Stop selling me productivity. What I really want is tools that will make me more purposeful.
I’m in healthcare. My email inbox is bombarded by software offers that promise a better (read: faster) office environment. This addresses a real problem. More patients plus lower reimbursement equals a greater need for efficiency. But I’m betting that many other doctors and nurses are feeling like hamsters on wheels, running faster and faster—to the point of burnout. Accelerated by the pandemic, 3 in 10 healthcare workers are thinking of leaving the profession.
It wasn’t supposed to be this way. When I went into healthcare, I thought it would be a career based in science, and expected that I’d make not a lot of money, but at least enough money. Most importantly, I thought I’d make a difference in the lives of others.
I’ve written before about discharged patients being cast off an the ocean liner of the hospital to fend for themselves clinging to a buoy in real life. Equally bad. All the work that goes into the patient’s journey to wellness is forgotten. It seems that today’s providers are asked to get patients in and then to get them out—treat as fast as possible. The long-term benefit to the patient is lost.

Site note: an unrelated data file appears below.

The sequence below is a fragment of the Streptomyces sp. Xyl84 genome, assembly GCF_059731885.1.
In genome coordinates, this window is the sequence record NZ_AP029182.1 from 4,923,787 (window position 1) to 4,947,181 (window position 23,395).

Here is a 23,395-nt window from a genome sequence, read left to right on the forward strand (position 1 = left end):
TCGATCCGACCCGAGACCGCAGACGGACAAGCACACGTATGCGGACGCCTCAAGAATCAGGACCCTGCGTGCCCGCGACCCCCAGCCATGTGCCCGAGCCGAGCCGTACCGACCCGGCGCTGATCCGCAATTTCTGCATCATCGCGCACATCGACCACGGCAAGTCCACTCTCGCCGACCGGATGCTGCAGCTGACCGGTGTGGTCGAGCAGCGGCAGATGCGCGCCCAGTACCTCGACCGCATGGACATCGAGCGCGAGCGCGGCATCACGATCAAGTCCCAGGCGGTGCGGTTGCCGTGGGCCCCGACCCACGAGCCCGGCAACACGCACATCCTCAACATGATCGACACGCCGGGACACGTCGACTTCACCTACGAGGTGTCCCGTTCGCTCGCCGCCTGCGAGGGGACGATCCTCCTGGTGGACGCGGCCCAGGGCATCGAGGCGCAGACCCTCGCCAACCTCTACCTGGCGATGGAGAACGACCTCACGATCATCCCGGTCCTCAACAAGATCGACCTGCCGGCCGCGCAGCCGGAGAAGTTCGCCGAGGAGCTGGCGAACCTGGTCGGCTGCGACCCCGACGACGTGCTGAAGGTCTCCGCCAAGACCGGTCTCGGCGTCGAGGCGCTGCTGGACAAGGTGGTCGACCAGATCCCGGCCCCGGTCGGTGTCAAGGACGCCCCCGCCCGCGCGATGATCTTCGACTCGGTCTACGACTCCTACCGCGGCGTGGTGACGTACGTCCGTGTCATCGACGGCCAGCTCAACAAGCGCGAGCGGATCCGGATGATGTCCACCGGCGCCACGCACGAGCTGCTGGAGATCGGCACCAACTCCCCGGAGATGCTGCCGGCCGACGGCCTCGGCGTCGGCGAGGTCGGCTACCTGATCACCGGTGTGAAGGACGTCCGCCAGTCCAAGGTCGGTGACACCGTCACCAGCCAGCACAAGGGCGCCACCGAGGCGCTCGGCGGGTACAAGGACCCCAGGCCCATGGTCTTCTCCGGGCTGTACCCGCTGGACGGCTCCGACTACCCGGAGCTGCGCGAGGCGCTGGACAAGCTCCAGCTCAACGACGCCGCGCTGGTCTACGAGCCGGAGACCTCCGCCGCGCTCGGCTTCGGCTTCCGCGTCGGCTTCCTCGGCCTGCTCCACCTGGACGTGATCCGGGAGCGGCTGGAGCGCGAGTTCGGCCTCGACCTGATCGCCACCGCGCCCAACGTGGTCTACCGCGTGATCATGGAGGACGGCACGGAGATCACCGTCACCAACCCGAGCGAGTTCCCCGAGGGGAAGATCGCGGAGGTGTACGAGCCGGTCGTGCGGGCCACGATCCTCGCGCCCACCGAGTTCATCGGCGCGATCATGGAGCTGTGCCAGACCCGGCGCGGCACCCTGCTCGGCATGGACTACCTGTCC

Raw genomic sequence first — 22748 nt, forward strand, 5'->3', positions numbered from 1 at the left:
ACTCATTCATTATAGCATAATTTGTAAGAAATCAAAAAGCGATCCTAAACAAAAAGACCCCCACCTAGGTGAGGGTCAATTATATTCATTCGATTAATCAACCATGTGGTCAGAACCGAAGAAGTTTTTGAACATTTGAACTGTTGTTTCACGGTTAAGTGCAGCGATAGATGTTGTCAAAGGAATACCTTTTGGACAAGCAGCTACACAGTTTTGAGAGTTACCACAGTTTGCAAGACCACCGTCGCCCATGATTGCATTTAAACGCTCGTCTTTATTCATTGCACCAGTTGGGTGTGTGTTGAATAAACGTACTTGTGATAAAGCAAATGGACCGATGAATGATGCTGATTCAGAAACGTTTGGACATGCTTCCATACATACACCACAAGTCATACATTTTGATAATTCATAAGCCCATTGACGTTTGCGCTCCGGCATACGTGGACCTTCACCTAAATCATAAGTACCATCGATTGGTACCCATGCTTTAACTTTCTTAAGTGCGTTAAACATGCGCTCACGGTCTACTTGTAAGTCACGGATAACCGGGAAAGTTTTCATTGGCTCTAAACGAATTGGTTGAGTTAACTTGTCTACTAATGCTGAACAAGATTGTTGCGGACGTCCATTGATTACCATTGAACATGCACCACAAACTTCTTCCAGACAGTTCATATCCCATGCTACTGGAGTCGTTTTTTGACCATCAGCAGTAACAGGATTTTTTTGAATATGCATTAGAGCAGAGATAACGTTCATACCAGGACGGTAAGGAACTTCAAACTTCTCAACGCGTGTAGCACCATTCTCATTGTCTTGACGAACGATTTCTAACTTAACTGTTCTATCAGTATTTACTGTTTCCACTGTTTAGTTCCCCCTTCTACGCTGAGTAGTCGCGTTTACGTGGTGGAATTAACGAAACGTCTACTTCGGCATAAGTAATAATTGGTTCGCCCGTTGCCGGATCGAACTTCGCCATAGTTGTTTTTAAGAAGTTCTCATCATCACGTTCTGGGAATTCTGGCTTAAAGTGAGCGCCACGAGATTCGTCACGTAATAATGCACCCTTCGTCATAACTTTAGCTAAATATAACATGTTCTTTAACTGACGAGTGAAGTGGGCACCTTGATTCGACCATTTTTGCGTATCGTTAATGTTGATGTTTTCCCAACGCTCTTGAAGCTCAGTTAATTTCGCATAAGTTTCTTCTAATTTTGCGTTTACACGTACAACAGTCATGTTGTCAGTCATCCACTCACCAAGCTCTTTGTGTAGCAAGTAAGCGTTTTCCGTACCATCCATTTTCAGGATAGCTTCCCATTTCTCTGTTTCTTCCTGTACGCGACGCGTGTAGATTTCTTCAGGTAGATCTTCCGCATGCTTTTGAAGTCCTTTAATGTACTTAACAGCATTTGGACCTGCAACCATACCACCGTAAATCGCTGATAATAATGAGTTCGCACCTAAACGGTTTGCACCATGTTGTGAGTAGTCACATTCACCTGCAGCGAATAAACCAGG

Outside of my practice, much of my work is focused on telemedicine—connecting providers to patients. However, an overlooked opportunity may be connecting patients to providers after their treatment, helping put purpose back in the work.
Let me give you some examples. Years ago, I helped build Mihospital, an application designed to for patients to give feedback about their stay and allowing them to thank their nurses and doctors after they left the hospital. This was done via small comments collected during the post-discharge phone call. As far as I know, this remains the only healthcare application with its own song written by the nurses. Although not every healthcare experience is positive, patients and families are often grateful for the care they receive, but the providers are rarely given this feedback. What if this could be upscaled from notes to video? A mother whose child finally received the care she needed; a son whose parent was treated with grace? More than notes, a video component has the potential to reignite the purpose many of us felt going into healthcare.
We have built a Gordian knot of care. Let’s continue to build better tools. But the ever-present demand to do more is a recipe for burnout. Faster will only get us so far.
Healthcare is about people. People require purpose.